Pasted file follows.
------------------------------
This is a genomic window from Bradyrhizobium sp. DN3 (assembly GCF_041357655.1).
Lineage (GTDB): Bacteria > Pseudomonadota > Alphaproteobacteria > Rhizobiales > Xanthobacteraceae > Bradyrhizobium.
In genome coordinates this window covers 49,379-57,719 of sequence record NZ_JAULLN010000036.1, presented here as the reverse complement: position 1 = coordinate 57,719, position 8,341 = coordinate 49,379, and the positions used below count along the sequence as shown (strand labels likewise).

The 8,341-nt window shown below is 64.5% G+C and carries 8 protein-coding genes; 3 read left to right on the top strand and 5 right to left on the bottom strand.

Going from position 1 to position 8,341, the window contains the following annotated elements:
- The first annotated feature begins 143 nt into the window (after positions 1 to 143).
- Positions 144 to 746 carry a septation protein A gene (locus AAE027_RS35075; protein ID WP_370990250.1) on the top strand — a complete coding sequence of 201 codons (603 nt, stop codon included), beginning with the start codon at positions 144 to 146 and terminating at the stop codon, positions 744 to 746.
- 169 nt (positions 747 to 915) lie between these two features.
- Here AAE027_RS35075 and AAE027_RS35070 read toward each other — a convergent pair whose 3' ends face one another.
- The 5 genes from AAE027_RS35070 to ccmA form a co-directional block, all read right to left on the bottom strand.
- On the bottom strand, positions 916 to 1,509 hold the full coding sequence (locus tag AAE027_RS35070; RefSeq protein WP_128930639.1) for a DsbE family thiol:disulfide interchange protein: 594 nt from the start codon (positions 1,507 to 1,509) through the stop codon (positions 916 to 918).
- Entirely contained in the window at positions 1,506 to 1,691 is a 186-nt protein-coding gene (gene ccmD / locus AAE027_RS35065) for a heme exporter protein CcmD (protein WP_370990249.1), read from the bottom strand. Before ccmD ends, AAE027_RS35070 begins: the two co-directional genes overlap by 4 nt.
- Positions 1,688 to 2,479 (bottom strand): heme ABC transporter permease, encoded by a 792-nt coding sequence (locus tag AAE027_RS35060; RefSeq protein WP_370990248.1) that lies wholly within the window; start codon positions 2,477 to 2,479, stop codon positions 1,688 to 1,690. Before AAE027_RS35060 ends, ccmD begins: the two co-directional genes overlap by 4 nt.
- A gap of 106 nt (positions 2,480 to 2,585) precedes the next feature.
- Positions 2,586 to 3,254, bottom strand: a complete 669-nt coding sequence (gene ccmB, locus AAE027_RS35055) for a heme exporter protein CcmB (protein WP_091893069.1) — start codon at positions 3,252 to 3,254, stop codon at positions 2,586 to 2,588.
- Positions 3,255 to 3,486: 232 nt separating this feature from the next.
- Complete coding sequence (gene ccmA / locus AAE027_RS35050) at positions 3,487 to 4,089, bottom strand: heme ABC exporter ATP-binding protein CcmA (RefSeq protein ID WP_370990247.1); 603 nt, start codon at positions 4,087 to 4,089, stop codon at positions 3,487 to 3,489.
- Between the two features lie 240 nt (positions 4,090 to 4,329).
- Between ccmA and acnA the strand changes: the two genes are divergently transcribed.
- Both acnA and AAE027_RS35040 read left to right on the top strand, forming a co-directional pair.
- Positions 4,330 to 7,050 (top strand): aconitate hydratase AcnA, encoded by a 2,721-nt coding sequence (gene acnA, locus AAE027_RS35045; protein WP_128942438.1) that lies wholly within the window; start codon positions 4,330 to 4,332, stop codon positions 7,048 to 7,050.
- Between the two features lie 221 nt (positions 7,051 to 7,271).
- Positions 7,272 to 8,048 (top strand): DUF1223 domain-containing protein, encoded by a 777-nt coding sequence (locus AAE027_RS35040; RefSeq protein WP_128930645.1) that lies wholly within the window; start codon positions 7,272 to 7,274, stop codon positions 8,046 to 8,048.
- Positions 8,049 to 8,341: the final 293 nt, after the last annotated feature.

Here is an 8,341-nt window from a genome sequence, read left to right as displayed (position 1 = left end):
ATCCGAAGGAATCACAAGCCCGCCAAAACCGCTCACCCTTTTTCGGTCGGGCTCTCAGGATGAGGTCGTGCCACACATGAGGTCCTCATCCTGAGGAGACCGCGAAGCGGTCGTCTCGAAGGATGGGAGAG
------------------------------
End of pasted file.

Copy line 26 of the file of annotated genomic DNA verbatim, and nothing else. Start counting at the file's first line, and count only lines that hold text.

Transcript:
ATCCGAAGGAATCACAAGCCCGCCAAAACCGCTCACCCTTTTTCGGTCGGGCTCTCAGGATGAGGTCGTGCCACACATGAGGTCCTCATCCTGAGGAGACCGCGAAGCGGTCGTCTCGAAGGATGGGAGAG